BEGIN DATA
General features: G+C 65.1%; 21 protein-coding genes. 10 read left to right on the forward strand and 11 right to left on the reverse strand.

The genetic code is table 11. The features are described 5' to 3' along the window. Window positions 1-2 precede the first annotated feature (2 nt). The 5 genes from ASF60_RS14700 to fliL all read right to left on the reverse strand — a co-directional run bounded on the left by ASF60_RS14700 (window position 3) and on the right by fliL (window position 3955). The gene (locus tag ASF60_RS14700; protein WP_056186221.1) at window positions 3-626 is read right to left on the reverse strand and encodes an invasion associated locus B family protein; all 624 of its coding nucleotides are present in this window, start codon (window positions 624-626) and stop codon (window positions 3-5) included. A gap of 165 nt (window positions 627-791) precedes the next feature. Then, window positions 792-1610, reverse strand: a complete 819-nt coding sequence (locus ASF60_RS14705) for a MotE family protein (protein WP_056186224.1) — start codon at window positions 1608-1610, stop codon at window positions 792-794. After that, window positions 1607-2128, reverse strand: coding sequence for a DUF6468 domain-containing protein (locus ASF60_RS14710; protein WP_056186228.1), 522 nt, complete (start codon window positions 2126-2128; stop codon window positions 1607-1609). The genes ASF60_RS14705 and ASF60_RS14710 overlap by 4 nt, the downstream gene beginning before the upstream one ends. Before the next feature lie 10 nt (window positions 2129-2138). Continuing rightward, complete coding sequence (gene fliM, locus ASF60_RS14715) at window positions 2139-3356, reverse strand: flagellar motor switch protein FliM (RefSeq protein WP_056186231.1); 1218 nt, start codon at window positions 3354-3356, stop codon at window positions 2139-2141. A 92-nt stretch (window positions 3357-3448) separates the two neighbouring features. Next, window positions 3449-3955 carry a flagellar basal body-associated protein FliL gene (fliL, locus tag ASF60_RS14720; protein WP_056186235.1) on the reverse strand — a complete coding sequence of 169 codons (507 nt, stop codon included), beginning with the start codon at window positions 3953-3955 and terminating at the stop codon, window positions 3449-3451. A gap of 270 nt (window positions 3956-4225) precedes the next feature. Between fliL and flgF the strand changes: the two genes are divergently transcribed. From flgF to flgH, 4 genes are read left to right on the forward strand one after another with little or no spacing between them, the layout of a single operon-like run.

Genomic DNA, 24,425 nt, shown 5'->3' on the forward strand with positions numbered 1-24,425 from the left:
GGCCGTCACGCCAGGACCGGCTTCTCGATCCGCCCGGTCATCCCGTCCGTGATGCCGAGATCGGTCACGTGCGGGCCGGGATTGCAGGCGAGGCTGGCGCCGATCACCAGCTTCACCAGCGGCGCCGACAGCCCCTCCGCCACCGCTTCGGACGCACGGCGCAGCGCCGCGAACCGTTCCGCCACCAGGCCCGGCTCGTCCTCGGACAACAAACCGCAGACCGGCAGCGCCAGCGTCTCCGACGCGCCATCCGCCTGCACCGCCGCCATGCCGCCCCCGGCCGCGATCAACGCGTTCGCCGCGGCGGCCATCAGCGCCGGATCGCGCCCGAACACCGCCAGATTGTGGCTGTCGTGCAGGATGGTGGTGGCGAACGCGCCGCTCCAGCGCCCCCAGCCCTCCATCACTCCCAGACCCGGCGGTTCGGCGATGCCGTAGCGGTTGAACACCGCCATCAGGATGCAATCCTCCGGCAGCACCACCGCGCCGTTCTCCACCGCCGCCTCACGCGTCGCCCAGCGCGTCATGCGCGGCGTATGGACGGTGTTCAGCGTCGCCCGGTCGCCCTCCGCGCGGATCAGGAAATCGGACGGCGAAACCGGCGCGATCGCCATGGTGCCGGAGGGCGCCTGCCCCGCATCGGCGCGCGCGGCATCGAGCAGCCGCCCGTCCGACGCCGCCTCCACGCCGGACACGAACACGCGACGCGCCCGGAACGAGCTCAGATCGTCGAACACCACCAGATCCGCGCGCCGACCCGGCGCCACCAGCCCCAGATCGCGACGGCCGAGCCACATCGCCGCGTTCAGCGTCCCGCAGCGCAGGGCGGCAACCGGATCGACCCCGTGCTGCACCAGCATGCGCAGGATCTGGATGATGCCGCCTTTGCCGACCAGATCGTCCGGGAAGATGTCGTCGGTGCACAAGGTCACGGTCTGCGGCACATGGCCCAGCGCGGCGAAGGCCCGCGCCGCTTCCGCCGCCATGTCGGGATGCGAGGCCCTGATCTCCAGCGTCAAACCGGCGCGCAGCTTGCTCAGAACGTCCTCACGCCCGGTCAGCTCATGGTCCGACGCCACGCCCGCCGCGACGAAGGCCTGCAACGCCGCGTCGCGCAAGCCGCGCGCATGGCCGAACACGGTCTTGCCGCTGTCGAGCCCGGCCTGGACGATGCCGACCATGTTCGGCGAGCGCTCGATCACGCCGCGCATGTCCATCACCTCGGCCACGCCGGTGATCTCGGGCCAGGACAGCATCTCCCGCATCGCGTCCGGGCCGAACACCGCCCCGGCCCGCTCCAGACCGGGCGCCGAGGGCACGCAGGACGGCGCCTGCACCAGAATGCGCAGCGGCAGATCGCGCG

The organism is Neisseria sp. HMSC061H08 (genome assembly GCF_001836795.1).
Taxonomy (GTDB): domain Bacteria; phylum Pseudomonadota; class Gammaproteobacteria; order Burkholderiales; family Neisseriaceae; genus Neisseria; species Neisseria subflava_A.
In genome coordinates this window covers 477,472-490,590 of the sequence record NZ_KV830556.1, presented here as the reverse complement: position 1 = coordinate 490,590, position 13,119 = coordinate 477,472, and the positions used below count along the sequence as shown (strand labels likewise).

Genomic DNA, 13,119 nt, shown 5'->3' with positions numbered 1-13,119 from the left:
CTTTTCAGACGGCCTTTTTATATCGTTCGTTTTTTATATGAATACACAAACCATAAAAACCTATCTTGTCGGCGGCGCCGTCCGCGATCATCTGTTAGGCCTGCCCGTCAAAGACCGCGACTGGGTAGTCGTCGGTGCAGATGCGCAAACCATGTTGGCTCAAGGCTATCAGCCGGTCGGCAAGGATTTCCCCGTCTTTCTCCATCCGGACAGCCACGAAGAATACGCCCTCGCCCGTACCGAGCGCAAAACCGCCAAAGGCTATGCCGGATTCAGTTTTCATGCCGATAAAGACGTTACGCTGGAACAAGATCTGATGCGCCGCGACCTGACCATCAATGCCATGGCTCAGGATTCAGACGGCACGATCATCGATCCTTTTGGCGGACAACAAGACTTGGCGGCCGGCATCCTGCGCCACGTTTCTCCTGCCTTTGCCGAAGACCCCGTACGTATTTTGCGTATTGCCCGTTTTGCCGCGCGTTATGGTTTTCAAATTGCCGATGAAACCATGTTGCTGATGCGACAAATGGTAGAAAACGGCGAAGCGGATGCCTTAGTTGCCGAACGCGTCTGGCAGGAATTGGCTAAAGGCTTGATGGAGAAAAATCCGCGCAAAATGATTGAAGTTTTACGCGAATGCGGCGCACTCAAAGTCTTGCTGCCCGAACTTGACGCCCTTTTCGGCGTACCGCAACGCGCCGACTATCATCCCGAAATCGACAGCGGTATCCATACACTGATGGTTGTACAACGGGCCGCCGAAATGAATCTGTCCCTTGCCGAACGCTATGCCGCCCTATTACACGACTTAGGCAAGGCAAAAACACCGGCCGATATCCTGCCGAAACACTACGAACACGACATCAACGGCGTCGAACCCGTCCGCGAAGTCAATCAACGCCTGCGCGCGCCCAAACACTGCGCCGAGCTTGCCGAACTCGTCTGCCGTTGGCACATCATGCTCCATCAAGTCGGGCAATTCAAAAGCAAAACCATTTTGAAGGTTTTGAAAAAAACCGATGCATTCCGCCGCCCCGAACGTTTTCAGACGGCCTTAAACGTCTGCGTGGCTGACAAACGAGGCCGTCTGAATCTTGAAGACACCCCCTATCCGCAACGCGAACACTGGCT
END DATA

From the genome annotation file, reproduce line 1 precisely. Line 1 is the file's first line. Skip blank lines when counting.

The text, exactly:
General features: G+C 65.1%; 21 protein-coding genes. 10 read left to right on the forward strand and 11 right to left on the reverse strand.